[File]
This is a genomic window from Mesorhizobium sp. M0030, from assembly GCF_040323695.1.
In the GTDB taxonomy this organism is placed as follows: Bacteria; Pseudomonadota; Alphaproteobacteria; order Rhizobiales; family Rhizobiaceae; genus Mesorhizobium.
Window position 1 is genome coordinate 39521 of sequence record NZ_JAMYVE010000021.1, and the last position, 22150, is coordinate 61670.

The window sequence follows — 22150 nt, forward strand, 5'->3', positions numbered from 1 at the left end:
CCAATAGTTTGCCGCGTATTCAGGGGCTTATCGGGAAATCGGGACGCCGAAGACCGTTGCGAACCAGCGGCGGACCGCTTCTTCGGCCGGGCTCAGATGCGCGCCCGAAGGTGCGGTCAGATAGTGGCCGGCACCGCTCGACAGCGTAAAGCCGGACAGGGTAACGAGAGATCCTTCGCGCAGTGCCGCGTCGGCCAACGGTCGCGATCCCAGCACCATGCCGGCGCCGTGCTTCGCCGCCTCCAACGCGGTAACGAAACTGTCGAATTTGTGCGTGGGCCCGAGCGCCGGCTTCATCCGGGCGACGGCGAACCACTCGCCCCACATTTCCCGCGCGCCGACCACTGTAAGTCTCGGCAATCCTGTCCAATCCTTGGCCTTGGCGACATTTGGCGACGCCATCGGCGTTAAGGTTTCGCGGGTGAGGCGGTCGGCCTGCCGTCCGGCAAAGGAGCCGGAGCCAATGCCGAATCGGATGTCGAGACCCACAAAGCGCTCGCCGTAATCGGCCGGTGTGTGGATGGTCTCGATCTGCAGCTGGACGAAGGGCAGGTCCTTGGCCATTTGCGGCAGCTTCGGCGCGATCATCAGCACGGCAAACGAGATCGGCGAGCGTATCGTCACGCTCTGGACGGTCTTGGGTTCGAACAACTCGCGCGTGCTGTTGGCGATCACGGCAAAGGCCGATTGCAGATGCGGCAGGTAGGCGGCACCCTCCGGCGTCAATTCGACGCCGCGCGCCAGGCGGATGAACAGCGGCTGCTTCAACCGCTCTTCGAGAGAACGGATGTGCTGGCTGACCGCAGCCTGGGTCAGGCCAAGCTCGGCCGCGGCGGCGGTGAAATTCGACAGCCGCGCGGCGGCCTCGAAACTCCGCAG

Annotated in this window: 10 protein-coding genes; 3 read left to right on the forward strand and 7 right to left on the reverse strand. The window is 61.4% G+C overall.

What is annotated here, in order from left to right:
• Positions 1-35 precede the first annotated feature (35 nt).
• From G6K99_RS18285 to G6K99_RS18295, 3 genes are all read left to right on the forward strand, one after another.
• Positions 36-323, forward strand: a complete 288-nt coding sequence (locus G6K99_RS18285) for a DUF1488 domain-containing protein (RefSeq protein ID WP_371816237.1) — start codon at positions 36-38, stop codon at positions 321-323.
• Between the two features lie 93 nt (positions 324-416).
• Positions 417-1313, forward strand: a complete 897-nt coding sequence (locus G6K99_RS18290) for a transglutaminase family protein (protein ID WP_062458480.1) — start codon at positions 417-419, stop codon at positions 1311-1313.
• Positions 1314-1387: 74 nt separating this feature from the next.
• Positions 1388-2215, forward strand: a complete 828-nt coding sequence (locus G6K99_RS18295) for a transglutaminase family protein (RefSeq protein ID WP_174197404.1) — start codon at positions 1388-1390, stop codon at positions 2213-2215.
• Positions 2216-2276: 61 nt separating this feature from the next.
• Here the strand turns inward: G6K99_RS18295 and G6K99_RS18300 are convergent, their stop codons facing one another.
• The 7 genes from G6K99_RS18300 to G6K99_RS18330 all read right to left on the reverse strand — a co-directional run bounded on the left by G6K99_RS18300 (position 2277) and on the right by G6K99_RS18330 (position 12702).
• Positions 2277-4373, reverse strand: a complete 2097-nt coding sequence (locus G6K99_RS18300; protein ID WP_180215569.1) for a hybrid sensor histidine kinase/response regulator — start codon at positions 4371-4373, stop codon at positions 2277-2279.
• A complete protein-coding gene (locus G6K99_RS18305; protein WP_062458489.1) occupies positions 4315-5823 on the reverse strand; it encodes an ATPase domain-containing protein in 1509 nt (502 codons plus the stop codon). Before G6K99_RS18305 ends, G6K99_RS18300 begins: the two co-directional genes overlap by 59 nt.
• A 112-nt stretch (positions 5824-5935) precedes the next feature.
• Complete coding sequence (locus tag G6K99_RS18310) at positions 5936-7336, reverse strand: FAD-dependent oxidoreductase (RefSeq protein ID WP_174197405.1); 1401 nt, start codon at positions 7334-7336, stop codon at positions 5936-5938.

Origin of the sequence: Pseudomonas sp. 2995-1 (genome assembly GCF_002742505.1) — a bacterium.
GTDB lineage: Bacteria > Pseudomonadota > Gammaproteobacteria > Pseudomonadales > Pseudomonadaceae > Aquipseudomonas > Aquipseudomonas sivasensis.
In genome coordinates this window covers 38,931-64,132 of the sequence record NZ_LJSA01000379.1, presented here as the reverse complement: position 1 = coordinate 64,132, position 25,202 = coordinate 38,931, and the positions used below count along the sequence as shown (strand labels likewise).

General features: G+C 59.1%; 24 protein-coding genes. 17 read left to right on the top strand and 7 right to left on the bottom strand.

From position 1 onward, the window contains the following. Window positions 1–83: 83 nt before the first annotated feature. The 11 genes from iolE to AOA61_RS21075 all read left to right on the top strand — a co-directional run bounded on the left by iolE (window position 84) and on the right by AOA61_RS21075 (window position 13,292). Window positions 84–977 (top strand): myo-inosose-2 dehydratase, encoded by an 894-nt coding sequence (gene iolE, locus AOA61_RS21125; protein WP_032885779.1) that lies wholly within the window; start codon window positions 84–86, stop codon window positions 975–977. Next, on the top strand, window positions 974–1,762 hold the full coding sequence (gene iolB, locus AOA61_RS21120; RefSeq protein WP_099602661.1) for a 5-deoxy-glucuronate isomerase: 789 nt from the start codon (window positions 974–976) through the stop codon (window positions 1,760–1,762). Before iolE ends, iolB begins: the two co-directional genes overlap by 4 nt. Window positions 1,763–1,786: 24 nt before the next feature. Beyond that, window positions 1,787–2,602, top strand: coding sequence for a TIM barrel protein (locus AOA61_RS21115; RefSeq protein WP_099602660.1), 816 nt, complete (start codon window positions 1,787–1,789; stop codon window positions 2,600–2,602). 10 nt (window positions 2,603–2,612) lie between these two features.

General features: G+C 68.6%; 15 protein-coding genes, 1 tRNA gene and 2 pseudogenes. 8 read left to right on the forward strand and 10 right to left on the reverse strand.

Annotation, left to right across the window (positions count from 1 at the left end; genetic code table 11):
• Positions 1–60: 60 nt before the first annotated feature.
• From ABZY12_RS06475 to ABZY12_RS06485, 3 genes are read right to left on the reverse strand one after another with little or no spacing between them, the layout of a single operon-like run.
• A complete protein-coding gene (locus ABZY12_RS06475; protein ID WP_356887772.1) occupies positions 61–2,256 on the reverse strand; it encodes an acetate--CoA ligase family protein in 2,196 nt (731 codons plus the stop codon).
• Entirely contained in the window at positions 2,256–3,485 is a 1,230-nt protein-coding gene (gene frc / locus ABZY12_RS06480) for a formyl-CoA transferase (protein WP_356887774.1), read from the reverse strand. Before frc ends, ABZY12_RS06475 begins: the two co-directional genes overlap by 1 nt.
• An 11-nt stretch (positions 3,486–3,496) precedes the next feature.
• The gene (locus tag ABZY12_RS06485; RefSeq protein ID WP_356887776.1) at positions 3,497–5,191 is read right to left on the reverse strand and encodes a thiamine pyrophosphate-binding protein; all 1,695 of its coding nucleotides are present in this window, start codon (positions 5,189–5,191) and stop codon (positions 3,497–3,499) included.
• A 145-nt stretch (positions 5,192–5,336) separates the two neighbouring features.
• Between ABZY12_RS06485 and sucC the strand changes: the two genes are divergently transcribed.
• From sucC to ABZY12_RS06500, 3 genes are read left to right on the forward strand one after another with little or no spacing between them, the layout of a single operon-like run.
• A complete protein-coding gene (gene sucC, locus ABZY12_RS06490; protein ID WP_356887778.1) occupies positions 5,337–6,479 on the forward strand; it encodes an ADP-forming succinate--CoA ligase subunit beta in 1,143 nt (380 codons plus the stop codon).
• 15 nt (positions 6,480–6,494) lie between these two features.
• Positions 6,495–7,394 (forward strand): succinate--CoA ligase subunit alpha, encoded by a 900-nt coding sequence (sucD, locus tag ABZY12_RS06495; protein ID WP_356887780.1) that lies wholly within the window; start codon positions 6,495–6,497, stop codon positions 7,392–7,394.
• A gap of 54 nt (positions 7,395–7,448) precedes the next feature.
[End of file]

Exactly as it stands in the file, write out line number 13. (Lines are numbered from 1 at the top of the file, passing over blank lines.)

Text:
• Positions 1314-1387: 74 nt separating this feature from the next.